2015 Grants

University of New Orleans   $90,800
Rebecca Drake, 2000 Lakeshore Drive, New Orleans, LA 70148
Headwater to the Delta Connection in Louisiana
More than 25 teachers will receive the training needed to deliver content-rich lessons to more than 1,000 students in the New Orleans area through the Headwater to the Delta Connection in Louisiana project. The process involves critical thinking, problem solving and stewardship. Through the grant, funding and professional resources are provided to teachers to attend a summer workshop and implement watershed- and delta-related stewardship activities for their students in their local environments. Additionally, the project supports and expands the network of educators trained via the Headwaters to the Delta Connection as well as development of local Delta Rivers Institute workshops that will take place in St. Bernard and Orleans Parish. Participants are provided the pedagogical tools, content knowledge, confidence and professional support system to deliver environmental education experiences in their schools. Participants also explore specific science, technology, engineering and math (STEM) strategies that enrich and deepen science investigation relevant to local river, watershed and delta environments.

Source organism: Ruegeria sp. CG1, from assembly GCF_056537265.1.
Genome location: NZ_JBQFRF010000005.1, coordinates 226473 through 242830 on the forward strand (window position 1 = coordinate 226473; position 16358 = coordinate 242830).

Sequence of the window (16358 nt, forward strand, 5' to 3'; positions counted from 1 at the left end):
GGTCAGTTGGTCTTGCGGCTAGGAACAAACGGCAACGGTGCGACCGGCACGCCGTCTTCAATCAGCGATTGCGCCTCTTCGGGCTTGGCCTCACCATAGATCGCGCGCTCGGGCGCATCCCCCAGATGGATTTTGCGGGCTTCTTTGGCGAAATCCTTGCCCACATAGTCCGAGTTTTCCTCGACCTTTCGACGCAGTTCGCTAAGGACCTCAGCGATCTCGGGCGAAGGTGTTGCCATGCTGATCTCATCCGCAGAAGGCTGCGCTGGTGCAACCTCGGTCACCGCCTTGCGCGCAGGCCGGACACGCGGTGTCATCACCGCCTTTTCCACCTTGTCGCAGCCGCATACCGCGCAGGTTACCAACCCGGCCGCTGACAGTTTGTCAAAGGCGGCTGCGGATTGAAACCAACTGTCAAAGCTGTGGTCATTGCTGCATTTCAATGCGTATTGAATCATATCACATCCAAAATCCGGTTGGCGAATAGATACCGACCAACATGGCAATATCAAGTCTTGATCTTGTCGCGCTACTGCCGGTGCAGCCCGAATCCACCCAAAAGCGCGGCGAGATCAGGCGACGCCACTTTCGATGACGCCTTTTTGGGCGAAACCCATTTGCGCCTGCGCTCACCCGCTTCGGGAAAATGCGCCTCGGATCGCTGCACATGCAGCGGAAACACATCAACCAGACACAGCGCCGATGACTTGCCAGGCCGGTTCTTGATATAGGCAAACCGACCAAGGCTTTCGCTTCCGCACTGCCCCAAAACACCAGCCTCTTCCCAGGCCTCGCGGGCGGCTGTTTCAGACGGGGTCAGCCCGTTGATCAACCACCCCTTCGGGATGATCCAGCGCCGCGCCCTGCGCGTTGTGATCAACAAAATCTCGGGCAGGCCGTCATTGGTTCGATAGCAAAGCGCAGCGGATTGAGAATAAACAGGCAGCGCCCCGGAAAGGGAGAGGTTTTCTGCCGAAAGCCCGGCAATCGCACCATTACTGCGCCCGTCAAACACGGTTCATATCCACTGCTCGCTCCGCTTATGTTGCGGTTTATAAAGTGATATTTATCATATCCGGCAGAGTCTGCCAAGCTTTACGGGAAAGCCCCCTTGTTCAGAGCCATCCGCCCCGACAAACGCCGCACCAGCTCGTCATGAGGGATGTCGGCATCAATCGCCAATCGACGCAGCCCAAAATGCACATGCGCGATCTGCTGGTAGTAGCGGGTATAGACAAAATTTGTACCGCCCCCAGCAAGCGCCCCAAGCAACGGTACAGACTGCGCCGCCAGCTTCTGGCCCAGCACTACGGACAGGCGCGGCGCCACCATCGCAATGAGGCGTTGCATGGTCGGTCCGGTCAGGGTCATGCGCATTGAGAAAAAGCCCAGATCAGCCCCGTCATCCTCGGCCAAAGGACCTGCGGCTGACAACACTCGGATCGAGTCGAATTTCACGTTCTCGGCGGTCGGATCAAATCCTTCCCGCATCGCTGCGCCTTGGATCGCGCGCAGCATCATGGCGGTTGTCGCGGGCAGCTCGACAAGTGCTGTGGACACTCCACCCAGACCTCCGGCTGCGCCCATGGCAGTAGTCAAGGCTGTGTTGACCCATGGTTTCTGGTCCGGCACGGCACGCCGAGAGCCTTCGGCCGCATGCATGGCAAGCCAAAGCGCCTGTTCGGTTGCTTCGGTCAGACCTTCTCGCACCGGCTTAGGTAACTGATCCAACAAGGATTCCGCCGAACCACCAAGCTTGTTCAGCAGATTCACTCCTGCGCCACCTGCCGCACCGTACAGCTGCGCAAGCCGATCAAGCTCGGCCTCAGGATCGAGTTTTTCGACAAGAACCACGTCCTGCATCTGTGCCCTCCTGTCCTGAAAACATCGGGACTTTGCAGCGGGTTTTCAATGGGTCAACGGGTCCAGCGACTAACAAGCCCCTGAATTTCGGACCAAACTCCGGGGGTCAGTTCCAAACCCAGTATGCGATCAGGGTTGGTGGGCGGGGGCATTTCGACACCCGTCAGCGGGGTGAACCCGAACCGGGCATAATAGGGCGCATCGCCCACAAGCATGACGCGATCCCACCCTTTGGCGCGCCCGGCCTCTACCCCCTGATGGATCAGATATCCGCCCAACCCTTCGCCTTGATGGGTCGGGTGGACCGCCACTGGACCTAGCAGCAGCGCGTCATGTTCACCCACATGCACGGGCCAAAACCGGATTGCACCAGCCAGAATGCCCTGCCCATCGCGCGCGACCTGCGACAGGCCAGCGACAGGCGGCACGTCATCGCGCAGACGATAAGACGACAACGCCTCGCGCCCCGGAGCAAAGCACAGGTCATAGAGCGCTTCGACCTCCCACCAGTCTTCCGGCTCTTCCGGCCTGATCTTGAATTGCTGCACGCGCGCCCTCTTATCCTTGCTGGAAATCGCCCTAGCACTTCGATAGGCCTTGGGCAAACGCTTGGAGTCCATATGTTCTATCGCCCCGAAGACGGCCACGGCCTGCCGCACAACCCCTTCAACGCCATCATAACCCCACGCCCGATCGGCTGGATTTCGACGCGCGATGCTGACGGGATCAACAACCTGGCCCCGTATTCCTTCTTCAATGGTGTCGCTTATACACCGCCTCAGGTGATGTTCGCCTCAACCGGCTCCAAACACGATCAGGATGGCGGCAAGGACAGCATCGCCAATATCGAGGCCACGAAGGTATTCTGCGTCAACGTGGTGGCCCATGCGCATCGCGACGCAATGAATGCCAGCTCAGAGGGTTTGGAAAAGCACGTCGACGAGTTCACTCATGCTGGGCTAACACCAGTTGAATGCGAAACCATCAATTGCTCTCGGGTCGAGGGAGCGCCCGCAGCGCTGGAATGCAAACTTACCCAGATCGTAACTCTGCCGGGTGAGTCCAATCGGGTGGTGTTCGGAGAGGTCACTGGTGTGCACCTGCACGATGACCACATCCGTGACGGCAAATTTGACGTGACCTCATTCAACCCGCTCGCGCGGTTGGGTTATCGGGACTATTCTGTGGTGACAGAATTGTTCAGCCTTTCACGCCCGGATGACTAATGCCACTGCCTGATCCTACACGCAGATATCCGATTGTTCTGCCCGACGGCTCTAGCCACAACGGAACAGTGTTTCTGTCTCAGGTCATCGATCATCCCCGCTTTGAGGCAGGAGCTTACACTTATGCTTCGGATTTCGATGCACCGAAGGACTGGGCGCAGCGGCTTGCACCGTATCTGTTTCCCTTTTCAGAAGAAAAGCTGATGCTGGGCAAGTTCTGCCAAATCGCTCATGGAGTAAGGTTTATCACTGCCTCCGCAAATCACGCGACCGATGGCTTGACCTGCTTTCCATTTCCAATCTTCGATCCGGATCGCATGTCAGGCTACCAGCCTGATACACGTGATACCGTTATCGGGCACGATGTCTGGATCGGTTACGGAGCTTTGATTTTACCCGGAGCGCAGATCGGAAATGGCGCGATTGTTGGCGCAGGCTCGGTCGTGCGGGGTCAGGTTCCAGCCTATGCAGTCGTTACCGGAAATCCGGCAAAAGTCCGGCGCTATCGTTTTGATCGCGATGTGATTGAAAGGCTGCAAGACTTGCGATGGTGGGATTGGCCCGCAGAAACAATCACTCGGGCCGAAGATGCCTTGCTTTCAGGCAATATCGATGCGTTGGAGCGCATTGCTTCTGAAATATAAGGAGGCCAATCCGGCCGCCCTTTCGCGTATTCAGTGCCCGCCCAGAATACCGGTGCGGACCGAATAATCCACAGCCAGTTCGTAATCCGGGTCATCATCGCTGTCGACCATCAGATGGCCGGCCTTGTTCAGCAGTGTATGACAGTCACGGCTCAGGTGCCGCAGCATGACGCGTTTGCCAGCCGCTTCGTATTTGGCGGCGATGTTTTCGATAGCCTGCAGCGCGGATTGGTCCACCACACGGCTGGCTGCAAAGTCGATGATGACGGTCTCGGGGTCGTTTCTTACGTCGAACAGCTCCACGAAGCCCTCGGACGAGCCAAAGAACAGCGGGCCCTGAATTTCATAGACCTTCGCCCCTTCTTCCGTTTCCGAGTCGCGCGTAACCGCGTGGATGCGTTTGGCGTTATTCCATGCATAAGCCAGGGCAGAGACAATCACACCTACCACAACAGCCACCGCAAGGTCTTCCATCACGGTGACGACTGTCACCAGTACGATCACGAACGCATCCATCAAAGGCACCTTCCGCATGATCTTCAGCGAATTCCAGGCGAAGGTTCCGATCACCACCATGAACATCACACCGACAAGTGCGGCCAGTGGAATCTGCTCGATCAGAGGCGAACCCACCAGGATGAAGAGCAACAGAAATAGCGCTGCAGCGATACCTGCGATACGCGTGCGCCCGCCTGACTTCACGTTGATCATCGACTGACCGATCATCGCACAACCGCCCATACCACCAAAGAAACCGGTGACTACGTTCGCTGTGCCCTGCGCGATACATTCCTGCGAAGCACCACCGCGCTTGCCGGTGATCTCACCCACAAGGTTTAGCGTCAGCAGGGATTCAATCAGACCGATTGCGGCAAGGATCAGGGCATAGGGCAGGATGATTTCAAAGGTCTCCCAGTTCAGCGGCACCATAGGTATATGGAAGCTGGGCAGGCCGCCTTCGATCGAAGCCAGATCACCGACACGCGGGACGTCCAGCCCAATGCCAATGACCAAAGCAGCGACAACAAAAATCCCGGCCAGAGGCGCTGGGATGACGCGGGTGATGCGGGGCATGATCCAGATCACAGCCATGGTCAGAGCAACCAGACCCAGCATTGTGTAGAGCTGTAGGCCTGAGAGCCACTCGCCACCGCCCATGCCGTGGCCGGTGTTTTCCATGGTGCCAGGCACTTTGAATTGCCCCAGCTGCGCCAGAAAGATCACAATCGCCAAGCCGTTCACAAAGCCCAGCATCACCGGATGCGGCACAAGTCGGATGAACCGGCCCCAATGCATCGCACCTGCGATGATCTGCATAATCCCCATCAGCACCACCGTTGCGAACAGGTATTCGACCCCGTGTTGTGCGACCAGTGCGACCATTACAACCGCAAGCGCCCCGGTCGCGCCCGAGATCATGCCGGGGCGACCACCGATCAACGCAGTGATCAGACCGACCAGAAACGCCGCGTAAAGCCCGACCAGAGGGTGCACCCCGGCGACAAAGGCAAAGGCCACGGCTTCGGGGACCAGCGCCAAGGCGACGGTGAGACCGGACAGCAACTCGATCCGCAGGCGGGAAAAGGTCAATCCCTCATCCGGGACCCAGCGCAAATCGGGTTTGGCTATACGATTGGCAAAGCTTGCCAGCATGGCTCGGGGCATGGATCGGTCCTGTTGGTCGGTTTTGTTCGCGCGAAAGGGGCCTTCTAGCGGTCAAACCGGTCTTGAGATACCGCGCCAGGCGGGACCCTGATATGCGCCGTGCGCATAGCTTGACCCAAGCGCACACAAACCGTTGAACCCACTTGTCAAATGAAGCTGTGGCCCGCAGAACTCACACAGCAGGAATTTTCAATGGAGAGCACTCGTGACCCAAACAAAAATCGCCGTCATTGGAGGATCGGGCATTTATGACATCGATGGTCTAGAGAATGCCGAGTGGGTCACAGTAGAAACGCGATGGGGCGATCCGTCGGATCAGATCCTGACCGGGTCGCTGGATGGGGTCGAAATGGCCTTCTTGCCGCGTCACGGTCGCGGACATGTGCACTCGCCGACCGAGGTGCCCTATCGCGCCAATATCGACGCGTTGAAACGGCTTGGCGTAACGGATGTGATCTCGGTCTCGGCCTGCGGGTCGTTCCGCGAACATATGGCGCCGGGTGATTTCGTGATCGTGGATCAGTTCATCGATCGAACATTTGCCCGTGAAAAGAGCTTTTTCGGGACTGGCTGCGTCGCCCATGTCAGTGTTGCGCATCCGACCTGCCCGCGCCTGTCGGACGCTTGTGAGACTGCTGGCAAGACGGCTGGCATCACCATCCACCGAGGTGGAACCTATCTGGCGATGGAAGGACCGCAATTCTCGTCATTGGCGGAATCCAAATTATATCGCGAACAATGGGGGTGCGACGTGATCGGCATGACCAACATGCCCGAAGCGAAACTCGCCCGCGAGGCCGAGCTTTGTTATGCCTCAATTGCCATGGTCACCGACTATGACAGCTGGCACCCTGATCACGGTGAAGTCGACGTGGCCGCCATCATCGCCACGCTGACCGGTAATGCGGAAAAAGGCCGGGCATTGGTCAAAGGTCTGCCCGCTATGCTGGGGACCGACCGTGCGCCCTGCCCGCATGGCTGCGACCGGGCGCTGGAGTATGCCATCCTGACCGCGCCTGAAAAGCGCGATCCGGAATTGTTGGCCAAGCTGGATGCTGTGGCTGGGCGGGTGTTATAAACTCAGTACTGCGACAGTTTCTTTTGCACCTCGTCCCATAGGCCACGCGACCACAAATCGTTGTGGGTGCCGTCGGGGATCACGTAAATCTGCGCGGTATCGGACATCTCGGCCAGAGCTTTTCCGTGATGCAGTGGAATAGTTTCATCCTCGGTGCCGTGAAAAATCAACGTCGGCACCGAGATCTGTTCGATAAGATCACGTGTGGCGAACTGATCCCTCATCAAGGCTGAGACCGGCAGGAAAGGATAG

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2014 Grants

Sewerage & Water Board of New Orleans, New Orleans, LA and St. Bernard Parish     $91,000.00
Brad Klamer, 2900 Peoples Ave., Room 215, New Orleans, LA 70122
Ripple Effect
Ripple Effect builds water literacy across the Gulf Coast region and demonstrates a new model for design-based environmental education on water resources and management. This project works with 15 teachers to give 1,500 students the knowledge and intellectual tools with which to protect themselves, their communities, and the environment in an era of climate change and sea level rise. In partnership with Tulane University’s Taylor Center for Social Innovation and Design Thinking, Ripple Effect gathers and analyzes data about teacher facilitation of design processes in primary school settings, student acquisition of water content and design skills, and recommendations for best practices moving forward. Strengthening and growing connections between neighboring delta cities and communities, starting with New Orleans and St. Bernard Parish, this project ultimately aims to achieve 100% water literacy across New Orleans and southeast Louisiana in 15 years, so each citizen is conversant in the region’s geology, geography, hydrology, history, and public policy as they pertain to water.

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2013 Grants

Lafayette Parish School Board     $125,000
Burnell LeJeune, PO Drawer 2158, Lafayette, LA 70508